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LAWRENCE C EARLE
His Family History

Home | His Published Life | His Family History | His Art Work 

FAMILY PHOTOS

L. C. Earle (young)

L. C. Earle undated

L. C. Earle - Studio

Helen Harmon (young)

Helen C. Harmon (wife)

Ray & Larry Earle (sons)

John Edward Earle (father)

Mary Melvina Dorset (mother)

Painting of L. C.'s Mother
Mary Melvina (Dorset) Earle

LETTER: John E. Earle
to his wife, Mary - 1842

Genealogy

Interesting Associations

Grand Rapids Home

Montclair, NJ Home

Earle Family Gravesite

Edward Earle Gravestone
(Grandfather of Lawrence)

 

LAWRENCE C. EARLE

This link will open a new browser window with a searchable database

The Genealogy of L. C. Earle.
 

METHODOLOGY

  This project actually began about 1985 as I researched the family that built our home in Grand Rapids. After gathering facts on the artist's life, I found that I had quite a bit of information on Larry Earle's family as well. As an exercise in Internet Genealogy, I assembled what I had, added more facts from local deeds, cemetery records, obituaries and marriage records and started searching online. I guess this is a testament of what can be found online now-days.

  I started my online search "close-by" with the records available on the Kent County GenWeb pages. Thanks to Jennifer Godwin for doing such a great job keeping that resource very active and alive! The local marriage records, especially the St. Mark's Episcopal Church, were very helpful and led to many of Larry's immediate family members I had not previously encountered.

  I next went to the fabulous website of the LDS Church at www.familysearch.org. I was very fortunate to have found the I.G.I. fairly well-populated with  EARLE records. It took awhile to positively identify which John EARLE in the I.G.I. was Larry's father, but a clue was discovered in the Grand Rapids Public Library Local History Department. John's obituary happened to be indexed in one of the many scrapbook collections (Richmond). With that was a reference to John's brother, Lawrence who died in New Jersey. Armed with that information I returned to the I.G.I. and searched for a John and a Lawrence with the same parents and found them. Next I searched for all children by that couple, Edward EARLE & Sichy (Cynthia) VAN DUYN. I repeatedly came across another John Earle married to a Mary Smith RUTZER. Knowing this was not Lawrence's mother, she was Mary DORSET, I dismissed them as another unrelated couple. But the names of THEIR children popped up in Grand Rapids in the deed records, marriages at St. Mark's, and probate notices when John died. Retracing my steps, I quickly came to the conclusion that John EARLE was twice married, and several of the children indeed lived in Grand Rapids for at least some time.

  As a clue for those who've not figured it out, if you use the I.G.I. search in the custom search area, NOT the ancestor search or Ancestral File, you can search by parents names and the results will be every child in the database listed with those parents. Very handy! Be sure to try Mrs. EARLE or other variations if the mother's name is not known.

  These findings led to several generations that were well documented in subsequent publications I found. I have always treated the I.G.I. with caution and urge the same to you the reader. But, the families laid out in this chart have been cross-checked as much as I could reasonably accomplish from my desktop and the local library. The I.G.I records differed only slightly with the other sources.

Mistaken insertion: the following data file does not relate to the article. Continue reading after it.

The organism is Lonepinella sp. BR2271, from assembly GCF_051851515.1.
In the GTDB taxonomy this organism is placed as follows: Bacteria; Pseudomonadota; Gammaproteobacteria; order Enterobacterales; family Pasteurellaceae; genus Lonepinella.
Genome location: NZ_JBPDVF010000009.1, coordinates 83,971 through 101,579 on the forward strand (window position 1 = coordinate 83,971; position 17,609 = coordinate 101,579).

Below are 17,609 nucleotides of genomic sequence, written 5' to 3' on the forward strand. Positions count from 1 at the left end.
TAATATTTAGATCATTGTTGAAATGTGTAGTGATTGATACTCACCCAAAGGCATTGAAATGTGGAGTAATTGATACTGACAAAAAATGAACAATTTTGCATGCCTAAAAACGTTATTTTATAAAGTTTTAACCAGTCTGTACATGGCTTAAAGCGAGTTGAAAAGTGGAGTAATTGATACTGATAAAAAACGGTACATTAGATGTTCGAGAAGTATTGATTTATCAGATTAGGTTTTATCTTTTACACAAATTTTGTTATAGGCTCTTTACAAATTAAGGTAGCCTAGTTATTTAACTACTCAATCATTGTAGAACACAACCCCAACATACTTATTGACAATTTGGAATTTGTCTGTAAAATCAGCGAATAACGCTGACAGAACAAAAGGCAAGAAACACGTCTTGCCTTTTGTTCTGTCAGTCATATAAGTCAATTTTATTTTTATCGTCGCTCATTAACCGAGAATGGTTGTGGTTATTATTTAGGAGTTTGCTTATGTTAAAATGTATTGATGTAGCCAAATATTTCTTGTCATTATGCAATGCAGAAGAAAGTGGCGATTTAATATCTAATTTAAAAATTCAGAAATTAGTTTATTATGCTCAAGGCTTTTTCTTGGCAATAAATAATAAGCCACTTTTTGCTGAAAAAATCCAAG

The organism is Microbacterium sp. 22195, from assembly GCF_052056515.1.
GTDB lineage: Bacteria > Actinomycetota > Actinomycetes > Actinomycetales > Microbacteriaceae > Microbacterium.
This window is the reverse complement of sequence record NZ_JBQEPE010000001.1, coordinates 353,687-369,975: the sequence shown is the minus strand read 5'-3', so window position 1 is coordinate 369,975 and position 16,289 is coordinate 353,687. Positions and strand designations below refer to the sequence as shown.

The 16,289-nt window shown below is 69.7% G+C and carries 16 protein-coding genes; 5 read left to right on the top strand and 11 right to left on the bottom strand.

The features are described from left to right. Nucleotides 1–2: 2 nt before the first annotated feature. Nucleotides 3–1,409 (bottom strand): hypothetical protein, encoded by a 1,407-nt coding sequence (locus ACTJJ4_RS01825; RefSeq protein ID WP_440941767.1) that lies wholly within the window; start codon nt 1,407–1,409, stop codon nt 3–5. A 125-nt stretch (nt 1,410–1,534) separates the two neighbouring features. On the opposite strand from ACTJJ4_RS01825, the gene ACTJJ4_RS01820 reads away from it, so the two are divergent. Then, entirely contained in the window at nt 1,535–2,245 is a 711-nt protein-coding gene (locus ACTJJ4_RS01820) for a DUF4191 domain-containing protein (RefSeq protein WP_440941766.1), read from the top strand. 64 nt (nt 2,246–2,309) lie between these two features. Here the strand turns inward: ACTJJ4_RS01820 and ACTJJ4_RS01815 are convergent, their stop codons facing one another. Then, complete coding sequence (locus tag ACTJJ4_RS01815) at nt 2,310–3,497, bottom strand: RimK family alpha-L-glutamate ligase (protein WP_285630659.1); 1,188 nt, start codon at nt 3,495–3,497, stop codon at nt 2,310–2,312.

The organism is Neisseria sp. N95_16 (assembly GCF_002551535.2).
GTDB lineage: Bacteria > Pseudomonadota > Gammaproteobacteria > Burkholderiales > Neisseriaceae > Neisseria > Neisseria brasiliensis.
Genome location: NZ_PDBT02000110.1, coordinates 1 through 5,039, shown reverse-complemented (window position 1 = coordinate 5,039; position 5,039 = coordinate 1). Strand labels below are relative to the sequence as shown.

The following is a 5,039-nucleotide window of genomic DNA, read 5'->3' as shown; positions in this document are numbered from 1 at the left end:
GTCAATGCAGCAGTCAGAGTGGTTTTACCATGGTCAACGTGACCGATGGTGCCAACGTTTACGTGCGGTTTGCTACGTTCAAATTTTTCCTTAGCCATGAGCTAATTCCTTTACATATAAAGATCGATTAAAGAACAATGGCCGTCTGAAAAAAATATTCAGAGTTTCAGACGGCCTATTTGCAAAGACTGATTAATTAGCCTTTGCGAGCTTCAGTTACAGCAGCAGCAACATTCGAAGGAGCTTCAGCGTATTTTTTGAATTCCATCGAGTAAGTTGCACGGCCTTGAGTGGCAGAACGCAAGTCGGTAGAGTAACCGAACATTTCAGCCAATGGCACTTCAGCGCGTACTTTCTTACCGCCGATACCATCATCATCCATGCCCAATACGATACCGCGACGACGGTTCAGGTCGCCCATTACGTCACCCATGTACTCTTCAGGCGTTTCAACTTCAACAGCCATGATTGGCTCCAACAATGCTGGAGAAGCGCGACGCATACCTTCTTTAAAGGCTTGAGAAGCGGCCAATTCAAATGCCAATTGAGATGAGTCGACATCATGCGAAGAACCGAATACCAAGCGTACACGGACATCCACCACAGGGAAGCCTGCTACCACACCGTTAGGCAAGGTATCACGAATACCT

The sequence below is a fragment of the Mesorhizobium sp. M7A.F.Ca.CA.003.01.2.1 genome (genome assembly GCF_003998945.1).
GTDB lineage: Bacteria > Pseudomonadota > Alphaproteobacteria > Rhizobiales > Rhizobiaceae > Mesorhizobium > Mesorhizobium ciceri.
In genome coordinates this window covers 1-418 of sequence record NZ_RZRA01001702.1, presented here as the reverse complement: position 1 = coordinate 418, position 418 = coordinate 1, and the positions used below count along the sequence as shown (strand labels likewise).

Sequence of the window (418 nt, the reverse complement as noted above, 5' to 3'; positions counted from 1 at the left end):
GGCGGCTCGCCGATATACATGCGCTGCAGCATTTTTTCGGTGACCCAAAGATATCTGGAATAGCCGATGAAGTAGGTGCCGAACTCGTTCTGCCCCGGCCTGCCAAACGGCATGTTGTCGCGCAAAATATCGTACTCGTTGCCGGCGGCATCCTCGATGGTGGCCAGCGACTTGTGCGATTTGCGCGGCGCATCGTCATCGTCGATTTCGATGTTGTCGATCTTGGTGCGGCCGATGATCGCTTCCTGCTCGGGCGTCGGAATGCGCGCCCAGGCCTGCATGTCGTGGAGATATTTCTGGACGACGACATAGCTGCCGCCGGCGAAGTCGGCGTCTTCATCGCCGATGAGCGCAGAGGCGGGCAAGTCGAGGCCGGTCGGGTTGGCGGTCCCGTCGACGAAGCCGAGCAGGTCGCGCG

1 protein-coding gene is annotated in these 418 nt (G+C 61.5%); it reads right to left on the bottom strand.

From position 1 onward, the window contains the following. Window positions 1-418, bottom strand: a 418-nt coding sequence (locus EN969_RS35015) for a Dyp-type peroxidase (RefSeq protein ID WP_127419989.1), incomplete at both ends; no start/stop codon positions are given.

Of particular interest to me was Lawrence's ethnic origin. The surname EARLE is decidedly very English, and I had assumed he'd come from early New England stock. I was very surprised to discover his extensive Dutch ancestry going back to early New Jersey and New York City (New Amsterdam). It was fortunate in my research I guess, because these records are quite well documented and readily available. It may be argued, I suppose, that Lawrence Earle's skills in the visual arts may have been inherited in this line as the Dutch have well proven their contributions to the art world for centuries. The Dutch ancestry also connects to the famous VanderBilt family of American industry.

  Another interesting connection is the early Polish ancestry represented by the SABRIESKI branch of the family. The name was repeated proudly as a middle name in several of the lines I found for many generations. The immigrant ancestor may well have been the first Polish-American!

  As you read some of the narrative I've included in the ancestry, you'll see that Lawrence EARLE's grandfather was a Loyalist at the time of the American Revolution. He was arrested and removed with all his family and probably none of his belongings to New Brunswick (Canada). Many of his children were there born. Years after the war, family members moved back to the U.S. and settled in New Brunswick, NJ, and nearby New York City. John EARLE's three oldest sons, grandsons of Edward the Loyalist, were military officers and served in the Civil War. Lawrence was barely old enough to serve in the war, but didn't that I could find. Instead, he was studying the arts & playing base ball.

  Other sources I found to fill in over the skeletons of the families:

  • Calendar of New Jersey Wills
  • Documents Related to the Colonial History of New Jersey
  • Register of the Early Settlers of Kings County Long Island New York
  • The History of the town of Flatbush in Kings County Long Island
  • Various Census indexes and Census records

Many of these were found online at www.genealogylibrary.com and www.ancestry.com

- Don Bryant, September 1999.

 

*Thanks to Dr. J. Gray Sweeney for permission to use material from
Artists of Grand Rapids 1840-1980, J. Gray Sweeney; Grand Rapids, 1981:
The Grand Rapids Art Museum, The Grand Rapids Public Museum

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